So far, the studies on uric acid suggest that uric acid is a plasma antioxidant, followed by vitamin C which stabilizes it in plasma and protects it from oxidation (20). However, the antioxidant property of uric acid has been questioned by recent studies in the exacerbated oxidative state of diabetes and they have demonstrated that uric acid could be related to the development of diabetes. In the present study, we found significantly elevated levels of serum uric acid in the T2DM patients without cardiovascular compilations. Nieto et al (2000) (21) reported that an increase in the serum uric acid in the T2DM patients might therefore reflect a compensatory mechanism to counter the oxidative stress that occurs in these conditions. However, a high level of uric acid does not confer protection and patients with elevated uric acid levels have a greater risk of developing cardiovascular events (22). Similarly, Corry et al (2008) (23) also suggested that uric acid, although it is one of the major antioxidants in the circulation, can induce oxidative stress in a variety of cells, including the vascular smooth muscle cells and thus, mediate the progression of cardiovascular disease (24). A positive association with lipid peroxide which was observed in the present study, may imply that though uric acid was a major plasma antioxidant in the circulation, followed by vitamin C, it could become a strong pro-oxidant in the diabetic state and could be associated with increased free radical formation and lipid peroxidation (20).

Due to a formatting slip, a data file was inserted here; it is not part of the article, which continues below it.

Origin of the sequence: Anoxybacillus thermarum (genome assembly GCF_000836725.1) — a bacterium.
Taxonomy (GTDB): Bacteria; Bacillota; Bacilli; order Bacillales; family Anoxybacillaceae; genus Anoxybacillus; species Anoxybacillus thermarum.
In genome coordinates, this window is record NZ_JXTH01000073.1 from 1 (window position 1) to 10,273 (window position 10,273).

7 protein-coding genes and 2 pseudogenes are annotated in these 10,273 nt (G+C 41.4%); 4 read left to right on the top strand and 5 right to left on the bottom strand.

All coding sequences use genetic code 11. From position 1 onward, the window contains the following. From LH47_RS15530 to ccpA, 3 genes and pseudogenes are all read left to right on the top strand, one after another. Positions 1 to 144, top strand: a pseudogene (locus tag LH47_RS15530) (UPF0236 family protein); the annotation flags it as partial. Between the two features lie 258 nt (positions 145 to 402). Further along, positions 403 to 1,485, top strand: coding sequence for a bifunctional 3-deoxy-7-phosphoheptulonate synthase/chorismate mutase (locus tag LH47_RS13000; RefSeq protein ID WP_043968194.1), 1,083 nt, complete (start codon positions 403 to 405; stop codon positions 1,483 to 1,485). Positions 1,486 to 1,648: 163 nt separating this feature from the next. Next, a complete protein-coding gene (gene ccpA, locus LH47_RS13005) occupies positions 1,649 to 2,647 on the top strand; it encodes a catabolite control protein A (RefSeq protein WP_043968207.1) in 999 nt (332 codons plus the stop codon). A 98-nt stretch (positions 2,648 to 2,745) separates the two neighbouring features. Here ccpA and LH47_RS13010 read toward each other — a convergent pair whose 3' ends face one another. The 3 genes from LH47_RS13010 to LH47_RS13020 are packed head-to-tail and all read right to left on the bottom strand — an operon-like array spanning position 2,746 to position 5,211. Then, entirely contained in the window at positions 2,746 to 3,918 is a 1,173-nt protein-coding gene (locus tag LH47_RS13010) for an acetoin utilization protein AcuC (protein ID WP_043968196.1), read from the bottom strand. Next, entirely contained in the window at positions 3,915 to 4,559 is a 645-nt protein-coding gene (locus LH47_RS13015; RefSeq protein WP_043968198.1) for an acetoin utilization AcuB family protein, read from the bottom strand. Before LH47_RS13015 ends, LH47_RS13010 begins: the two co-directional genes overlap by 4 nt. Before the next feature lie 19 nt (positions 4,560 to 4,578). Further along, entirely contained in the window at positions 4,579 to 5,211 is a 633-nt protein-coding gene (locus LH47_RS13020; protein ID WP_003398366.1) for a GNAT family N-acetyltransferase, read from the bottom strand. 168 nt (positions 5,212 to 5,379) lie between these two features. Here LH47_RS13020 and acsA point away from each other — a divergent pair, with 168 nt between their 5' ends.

It is important to recognize the associations between these risk factors as these do not function in isolation. The association between the parameters which were assessed in this study showed a significant negative correlation of LPO with vitamins C and E, which indicated the depleted antioxidant status with an increased state of oxidative stress (13). Correspondingly, a significant positive correlation of uric acid with LPO and its negative correlation with the antioxidant vitamins may predict a pro-oxidant activity of uric acid apart from its antioxidant property (20) and its association with oxidative stress (9).
From the present study, it may be concluded that type 2 diabetes mellitus without any cardiovascular complications shows significantly elevated Lp (a) and uric acid levels. Further, this study also revealedthe importance of assessing Lp (a) and uric acid in these patients, in addition to the markers of oxidative stress, the antioxidant status and the lipid profiles to enable the formulation of specific therapies for an early intervention and a better management of the disease. However, a major limitation of the present study was the small study population, which warrants further cross-sectional studies by using a larger sample size.